Welcome to the Out Youth Family! We have a number of practices to help maintain a culture of respect in our space.
Our practices are rooted in combating structural oppression. We respect people for their authentic selves and will not allow discrimination based on gender identity, race, sexual or romantic orientation, ethnic or cultural identities, disability, religion, or country of origin.
We Expand and Strengthen our Family
“Everyone you meet is fighting a battle you know nothing about. Be kind. Always.”
Make newcomers feel welcome, check-in on those who look lost
Ask for and respect name/age/pronouns so we can all be seen
Feel empowered to take up space and to make space for others
We celebrate and respect the diversity of our family
We Listen to Learn and Grow
“We can disagree and still love each other unless your disagreement is rooted in my oppression and denial of my humanity and right to exist. “
Be open to learning, even if it's uncomfortable
Don't make assumptions, it's always ok to ask
We all make mistakes (apologize, learn and move on)
Actively listen while others are talking
We know the difference between intent and impact
We Practice Good Consent
“In a world which asks us not to care too deeply or question too closely,
it is brave to be here with this.”
Consent is freely given, reversible, informed, enthusiastic, and specific
Feel empowered to advocate for your own comfort and needs
You have the right to opt-out of any conversation or activity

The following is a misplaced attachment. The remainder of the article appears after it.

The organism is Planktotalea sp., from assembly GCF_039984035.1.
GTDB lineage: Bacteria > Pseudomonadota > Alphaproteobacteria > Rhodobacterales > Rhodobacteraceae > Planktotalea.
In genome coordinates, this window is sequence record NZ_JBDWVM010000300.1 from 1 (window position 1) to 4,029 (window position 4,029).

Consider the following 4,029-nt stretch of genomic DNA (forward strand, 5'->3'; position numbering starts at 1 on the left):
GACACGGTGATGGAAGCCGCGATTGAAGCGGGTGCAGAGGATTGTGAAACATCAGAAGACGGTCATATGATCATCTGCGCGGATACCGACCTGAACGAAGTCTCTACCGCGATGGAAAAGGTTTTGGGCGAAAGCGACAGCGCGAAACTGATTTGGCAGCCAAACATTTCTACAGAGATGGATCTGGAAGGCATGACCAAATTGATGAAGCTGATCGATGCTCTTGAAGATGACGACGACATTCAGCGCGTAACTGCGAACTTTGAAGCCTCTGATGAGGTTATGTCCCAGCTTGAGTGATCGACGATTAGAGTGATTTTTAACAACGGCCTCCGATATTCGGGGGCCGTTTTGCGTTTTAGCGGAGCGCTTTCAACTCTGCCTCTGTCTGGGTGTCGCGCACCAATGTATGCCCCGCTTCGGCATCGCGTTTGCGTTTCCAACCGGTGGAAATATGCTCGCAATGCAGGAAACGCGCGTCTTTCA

We make this House a Home
“Home is a shelter from storms-all sorts of storms.”
Respect the space; pick up your trash and actively participate in clean-up
Keep physical affection to a PG rating
Be mindful of your volume
We take care of ourselves and each other, and ask for help when we need it
How We Reinforce Our Practices
When someone violates a practice in the Drop-in Center, there are two main ways we address it:
Option 1: If you feel safe doing so, address the practice violation in the moment with the other person. This should be done calmly, respectfully and giving the benefit of the doubt.
Option 2: Pull aside a staff member or volunteer you feel comfortable talking to and explain the situation. The staff member will immediately (when possible) verbally address the issue.
If the person continues to violate the same practice, staff will help make a restorative practices plan and discuss how both parties can co-exist in the Drop-in Center.
Option 1: Acknowledge and accept the lessons learned from this issue, and find a way to forgive and move on.
Option 2: Practice good boundaries. Not everyone might feel comfortable, but everyone needs to feel safe.